On January 9 five Sun-Times baseball writers wrote stories explaining how they'll vote this year if Rose's name is allowed on the ballot. Three said they'd support him. "Nobody played the game harder than Rose did," wrote Ron Rapoport. "Nobody enjoyed playing it more than Rose did." Two said they wouldn't. "If he somehow survives this and reaches the Hall, I'm turning in my BBWAA card," wrote Jay Mariotti. But the situation is fluid. Joe Goddard, still a yes vote, has about had it with Rose. "This is a very stupid man," he tells me. "He's even contradicting his own book now. He's just not getting it."

If the BBWAA does get to vote on Rose next year, the voters will empty barrels of ink analyzing what they did and why they did it. This self-involvement will be entirely to the hall's benefit. Halls of fame, like games of the century, matter only as much as the people involved with them think they do, and as long as membership is a prize awarded by journalists, journalism will exalt it in language due a pope or president. Baseball writers have been the ones choosing the members since the hall was founded in 1936, and it's hard to imagine anyone else taking over. "I think we do it as well as anybody," says Goddard. "I'm not sure we're more qualified than managers or players, but we see these guys all the time."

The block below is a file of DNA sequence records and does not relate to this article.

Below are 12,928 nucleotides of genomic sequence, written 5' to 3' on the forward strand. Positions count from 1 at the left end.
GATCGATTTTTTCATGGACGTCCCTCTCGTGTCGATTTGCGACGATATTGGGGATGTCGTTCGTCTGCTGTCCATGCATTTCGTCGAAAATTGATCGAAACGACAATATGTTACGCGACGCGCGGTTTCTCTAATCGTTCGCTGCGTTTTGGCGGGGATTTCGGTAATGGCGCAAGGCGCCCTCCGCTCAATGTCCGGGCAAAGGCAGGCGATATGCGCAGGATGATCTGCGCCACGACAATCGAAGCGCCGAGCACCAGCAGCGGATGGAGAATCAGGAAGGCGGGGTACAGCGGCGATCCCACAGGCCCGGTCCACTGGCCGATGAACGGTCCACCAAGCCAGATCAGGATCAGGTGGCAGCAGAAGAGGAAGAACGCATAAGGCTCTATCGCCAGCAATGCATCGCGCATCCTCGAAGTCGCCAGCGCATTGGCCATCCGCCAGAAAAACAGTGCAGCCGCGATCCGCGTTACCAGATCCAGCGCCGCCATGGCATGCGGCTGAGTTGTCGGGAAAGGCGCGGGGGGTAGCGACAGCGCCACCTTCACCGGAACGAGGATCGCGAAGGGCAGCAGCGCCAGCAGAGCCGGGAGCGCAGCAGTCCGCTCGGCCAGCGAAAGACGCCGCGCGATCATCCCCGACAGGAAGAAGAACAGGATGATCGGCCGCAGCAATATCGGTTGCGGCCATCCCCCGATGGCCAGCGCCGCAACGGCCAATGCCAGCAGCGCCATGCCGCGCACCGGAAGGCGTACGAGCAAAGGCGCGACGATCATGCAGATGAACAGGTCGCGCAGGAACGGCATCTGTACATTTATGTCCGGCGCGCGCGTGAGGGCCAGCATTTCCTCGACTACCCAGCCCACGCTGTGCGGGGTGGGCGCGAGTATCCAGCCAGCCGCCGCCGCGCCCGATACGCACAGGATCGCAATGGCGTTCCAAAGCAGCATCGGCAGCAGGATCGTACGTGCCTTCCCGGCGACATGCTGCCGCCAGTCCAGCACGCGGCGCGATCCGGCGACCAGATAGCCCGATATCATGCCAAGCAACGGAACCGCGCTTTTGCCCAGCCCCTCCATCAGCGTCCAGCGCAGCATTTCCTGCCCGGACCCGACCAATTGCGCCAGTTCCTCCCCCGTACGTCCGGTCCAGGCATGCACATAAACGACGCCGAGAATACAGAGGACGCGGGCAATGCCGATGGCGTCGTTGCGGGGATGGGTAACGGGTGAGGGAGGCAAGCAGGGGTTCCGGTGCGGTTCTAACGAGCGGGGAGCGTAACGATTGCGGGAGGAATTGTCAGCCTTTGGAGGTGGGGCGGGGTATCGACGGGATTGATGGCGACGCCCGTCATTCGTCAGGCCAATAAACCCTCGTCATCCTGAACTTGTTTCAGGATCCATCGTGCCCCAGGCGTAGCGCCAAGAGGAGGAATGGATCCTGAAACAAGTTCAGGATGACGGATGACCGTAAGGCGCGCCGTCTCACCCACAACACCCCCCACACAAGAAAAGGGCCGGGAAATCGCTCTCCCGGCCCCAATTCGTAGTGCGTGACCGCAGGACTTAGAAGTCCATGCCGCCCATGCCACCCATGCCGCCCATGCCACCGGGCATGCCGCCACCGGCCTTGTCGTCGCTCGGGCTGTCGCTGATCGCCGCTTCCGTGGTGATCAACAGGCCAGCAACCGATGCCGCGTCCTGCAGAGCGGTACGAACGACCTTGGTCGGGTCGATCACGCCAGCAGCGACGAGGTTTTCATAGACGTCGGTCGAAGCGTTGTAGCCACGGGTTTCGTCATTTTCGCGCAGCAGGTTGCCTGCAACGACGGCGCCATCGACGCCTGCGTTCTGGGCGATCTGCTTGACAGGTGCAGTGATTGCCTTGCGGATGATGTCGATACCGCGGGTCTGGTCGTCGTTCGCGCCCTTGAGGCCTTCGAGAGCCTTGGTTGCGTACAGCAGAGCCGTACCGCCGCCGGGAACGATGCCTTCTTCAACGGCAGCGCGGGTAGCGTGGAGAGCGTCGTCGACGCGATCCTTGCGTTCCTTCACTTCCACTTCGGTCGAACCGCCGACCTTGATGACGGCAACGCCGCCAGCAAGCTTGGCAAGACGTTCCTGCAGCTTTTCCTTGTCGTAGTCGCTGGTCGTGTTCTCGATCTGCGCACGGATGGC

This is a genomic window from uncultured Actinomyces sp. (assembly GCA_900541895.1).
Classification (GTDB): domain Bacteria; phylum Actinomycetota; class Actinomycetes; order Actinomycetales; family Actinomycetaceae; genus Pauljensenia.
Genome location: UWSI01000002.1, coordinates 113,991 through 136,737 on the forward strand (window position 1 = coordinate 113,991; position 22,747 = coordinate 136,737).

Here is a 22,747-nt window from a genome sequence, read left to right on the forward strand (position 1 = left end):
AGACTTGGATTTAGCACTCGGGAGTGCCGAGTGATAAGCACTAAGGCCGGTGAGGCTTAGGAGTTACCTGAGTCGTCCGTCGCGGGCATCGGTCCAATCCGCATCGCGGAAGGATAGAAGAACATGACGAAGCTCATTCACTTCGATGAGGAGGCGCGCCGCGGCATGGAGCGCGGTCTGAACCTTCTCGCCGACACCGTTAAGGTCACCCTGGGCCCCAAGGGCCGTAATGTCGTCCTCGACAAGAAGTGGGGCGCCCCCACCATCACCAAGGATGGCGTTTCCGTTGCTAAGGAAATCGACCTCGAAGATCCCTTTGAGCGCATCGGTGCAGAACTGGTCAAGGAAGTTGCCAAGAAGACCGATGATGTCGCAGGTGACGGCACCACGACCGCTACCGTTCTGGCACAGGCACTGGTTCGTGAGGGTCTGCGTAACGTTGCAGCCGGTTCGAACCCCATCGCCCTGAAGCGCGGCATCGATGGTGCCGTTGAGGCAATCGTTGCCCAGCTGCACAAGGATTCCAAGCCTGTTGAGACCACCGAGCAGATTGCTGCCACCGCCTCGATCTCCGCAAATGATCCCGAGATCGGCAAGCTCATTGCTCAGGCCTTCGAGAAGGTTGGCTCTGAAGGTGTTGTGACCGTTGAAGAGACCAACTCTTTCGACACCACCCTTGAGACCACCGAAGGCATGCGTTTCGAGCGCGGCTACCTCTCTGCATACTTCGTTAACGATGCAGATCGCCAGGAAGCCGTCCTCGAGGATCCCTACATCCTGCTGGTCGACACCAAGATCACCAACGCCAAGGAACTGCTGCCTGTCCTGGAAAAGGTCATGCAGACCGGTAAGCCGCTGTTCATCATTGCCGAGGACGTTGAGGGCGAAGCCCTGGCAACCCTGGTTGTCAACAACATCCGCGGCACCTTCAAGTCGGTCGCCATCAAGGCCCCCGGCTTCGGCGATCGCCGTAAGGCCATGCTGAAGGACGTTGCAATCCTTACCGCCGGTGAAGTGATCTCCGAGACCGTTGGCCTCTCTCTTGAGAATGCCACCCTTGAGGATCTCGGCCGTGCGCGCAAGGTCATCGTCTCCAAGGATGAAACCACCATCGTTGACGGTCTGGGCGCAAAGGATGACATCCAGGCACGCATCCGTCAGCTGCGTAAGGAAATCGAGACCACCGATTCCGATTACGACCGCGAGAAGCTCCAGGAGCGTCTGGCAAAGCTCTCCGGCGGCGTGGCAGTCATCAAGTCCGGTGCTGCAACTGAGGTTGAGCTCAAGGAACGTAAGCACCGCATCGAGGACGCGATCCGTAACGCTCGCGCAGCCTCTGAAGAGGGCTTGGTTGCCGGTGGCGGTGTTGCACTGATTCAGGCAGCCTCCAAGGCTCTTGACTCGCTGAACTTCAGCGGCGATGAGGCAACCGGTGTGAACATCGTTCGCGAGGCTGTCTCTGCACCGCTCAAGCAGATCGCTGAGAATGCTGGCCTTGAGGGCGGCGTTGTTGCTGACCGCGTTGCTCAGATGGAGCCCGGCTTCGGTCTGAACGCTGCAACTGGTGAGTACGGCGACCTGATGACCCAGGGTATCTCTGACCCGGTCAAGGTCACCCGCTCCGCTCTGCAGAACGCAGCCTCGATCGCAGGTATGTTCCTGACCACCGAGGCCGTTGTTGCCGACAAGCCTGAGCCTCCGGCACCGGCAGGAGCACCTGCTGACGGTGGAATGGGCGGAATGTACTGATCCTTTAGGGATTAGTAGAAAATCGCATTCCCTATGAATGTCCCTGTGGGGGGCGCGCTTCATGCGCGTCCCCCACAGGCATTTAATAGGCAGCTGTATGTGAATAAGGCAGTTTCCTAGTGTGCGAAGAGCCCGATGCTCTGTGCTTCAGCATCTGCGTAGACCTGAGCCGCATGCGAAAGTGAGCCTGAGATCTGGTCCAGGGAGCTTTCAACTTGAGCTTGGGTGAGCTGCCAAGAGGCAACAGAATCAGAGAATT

The op-ed pundits of America who contemplated the sins of Bill Clinton back in the days of Monica Lewinsky wrote themselves into a lather, but they weren't the ones who voted on whether to impeach him. If they had been, they probably would have produced a more enlightened, less cynical vote than the House of Representatives came up with. But their job was merely to influence public opinion and enlighten Congress, not to take matters into their own hands.

Sportswriters take matters into their own hands because if they didn't, those matters wouldn't matter. They decide who's in the Hall of Fame. They decide who's the most valuable player, the Cy Young Award winner, the rookie and the manager of the year, and just about every paper goes along with this--the New York Times is the only one that doesn't. Sportswriters live in another world.

Never Having to Say You're Sorry

The managing editor of Elgin's Courier News is digging himself out of a hole. Mike Bailey writes a column each Sunday, and on December 28 he began: "Once in awhile, I have to do something for my people. This one is for the frustrated, abused and underappreciated males who would love, just once, to summon up the courage to say one of these things to their wives/girlfriends."

"These things" made for a long list. It began, "If you think you are fat, you probably are. Don't ask us. We can't answer." It ended, "If we ask you 'what's wrong' and you say 'nothing,' we will act like nothing's wrong. We know you are lying, but it's just not worth the hassle."

Ring a bell? The Courier News runs a feature called "Speakout" that's fed by readers who phone and leave recorded messages that give writers what for. Several called because Bailey had either infuriated or tickled them. But here's a comment published on January 6: "Shame on you, Mike Bailey. Your 'if only men had the courage' column has been floating around the Internet and been seen in e-mail forwards for months. Why didn't you acknowledge those were not your own words?"